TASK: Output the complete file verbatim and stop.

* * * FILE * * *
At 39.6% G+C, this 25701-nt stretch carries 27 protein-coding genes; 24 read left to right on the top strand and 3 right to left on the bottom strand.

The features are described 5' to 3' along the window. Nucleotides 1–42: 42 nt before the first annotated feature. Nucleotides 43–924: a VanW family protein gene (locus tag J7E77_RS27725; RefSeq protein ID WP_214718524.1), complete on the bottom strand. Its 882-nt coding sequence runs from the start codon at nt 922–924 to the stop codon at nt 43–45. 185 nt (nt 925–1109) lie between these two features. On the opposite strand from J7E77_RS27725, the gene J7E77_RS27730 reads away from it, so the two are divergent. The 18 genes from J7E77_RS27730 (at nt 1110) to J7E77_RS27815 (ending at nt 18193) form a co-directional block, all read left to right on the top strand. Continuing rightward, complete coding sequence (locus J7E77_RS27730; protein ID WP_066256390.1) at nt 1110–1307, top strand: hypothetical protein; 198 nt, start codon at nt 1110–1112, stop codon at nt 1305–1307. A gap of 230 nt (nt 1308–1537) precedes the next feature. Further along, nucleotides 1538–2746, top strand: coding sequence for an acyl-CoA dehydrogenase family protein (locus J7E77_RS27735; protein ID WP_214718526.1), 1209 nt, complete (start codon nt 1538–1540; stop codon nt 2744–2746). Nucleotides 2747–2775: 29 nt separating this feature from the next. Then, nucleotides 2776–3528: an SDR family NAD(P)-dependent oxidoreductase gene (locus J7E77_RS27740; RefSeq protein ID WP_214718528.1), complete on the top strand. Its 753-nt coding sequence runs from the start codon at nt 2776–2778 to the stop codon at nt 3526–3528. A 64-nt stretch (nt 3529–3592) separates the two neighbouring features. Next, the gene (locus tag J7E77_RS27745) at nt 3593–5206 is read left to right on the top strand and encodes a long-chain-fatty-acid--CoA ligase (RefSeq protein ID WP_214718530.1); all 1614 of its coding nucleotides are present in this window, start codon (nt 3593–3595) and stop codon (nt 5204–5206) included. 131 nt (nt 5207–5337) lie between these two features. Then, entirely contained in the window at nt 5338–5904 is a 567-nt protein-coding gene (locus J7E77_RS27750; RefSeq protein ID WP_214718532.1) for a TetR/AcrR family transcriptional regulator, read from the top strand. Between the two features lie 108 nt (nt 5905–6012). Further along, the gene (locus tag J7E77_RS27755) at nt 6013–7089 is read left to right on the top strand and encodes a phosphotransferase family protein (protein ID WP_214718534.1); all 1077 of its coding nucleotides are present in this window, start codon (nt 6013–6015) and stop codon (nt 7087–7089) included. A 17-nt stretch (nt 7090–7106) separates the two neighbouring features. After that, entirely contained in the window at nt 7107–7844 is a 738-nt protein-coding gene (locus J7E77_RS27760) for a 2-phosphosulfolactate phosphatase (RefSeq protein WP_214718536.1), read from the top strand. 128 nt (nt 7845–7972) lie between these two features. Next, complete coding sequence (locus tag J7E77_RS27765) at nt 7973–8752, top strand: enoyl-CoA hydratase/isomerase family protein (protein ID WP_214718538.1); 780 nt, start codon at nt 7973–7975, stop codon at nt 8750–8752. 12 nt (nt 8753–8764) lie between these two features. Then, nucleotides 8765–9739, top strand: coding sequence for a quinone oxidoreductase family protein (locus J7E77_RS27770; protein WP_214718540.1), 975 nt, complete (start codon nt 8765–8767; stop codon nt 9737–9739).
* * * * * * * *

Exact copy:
At 39.6% G+C, this 25701-nt stretch carries 27 protein-coding genes; 24 read left to right on the top strand and 3 right to left on the bottom strand.

The features are described 5' to 3' along the window. Nucleotides 1–42: 42 nt before the first annotated feature. Nucleotides 43–924: a VanW family protein gene (locus tag J7E77_RS27725; RefSeq protein ID WP_214718524.1), complete on the bottom strand. Its 882-nt coding sequence runs from the start codon at nt 922–924 to the stop codon at nt 43–45. 185 nt (nt 925–1109) lie between these two features. On the opposite strand from J7E77_RS27725, the gene J7E77_RS27730 reads away from it, so the two are divergent. The 18 genes from J7E77_RS27730 (at nt 1110) to J7E77_RS27815 (ending at nt 18193) form a co-directional block, all read left to right on the top strand. Continuing rightward, complete coding sequence (locus J7E77_RS27730; protein ID WP_066256390.1) at nt 1110–1307, top strand: hypothetical protein; 198 nt, start codon at nt 1110–1112, stop codon at nt 1305–1307. A gap of 230 nt (nt 1308–1537) precedes the next feature. Further along, nucleotides 1538–2746, top strand: coding sequence for an acyl-CoA dehydrogenase family protein (locus J7E77_RS27735; protein ID WP_214718526.1), 1209 nt, complete (start codon nt 1538–1540; stop codon nt 2744–2746). Nucleotides 2747–2775: 29 nt separating this feature from the next. Then, nucleotides 2776–3528: an SDR family NAD(P)-dependent oxidoreductase gene (locus J7E77_RS27740; RefSeq protein ID WP_214718528.1), complete on the top strand. Its 753-nt coding sequence runs from the start codon at nt 2776–2778 to the stop codon at nt 3526–3528. A 64-nt stretch (nt 3529–3592) separates the two neighbouring features. Next, the gene (locus tag J7E77_RS27745) at nt 3593–5206 is read left to right on the top strand and encodes a long-chain-fatty-acid--CoA ligase (RefSeq protein ID WP_214718530.1); all 1614 of its coding nucleotides are present in this window, start codon (nt 3593–3595) and stop codon (nt 5204–5206) included. 131 nt (nt 5207–5337) lie between these two features. Then, entirely contained in the window at nt 5338–5904 is a 567-nt protein-coding gene (locus J7E77_RS27750; RefSeq protein ID WP_214718532.1) for a TetR/AcrR family transcriptional regulator, read from the top strand. Between the two features lie 108 nt (nt 5905–6012). Further along, the gene (locus tag J7E77_RS27755) at nt 6013–7089 is read left to right on the top strand and encodes a phosphotransferase family protein (protein ID WP_214718534.1); all 1077 of its coding nucleotides are present in this window, start codon (nt 6013–6015) and stop codon (nt 7087–7089) included. A 17-nt stretch (nt 7090–7106) separates the two neighbouring features. After that, entirely contained in the window at nt 7107–7844 is a 738-nt protein-coding gene (locus J7E77_RS27760) for a 2-phosphosulfolactate phosphatase (RefSeq protein WP_214718536.1), read from the top strand. 128 nt (nt 7845–7972) lie between these two features. Next, complete coding sequence (locus tag J7E77_RS27765) at nt 7973–8752, top strand: enoyl-CoA hydratase/isomerase family protein (protein ID WP_214718538.1); 780 nt, start codon at nt 7973–7975, stop codon at nt 8750–8752. 12 nt (nt 8753–8764) lie between these two features. Then, nucleotides 8765–9739, top strand: coding sequence for a quinone oxidoreductase family protein (locus J7E77_RS27770; protein WP_214718540.1), 975 nt, complete (start codon nt 8765–8767; stop codon nt 9737–9739).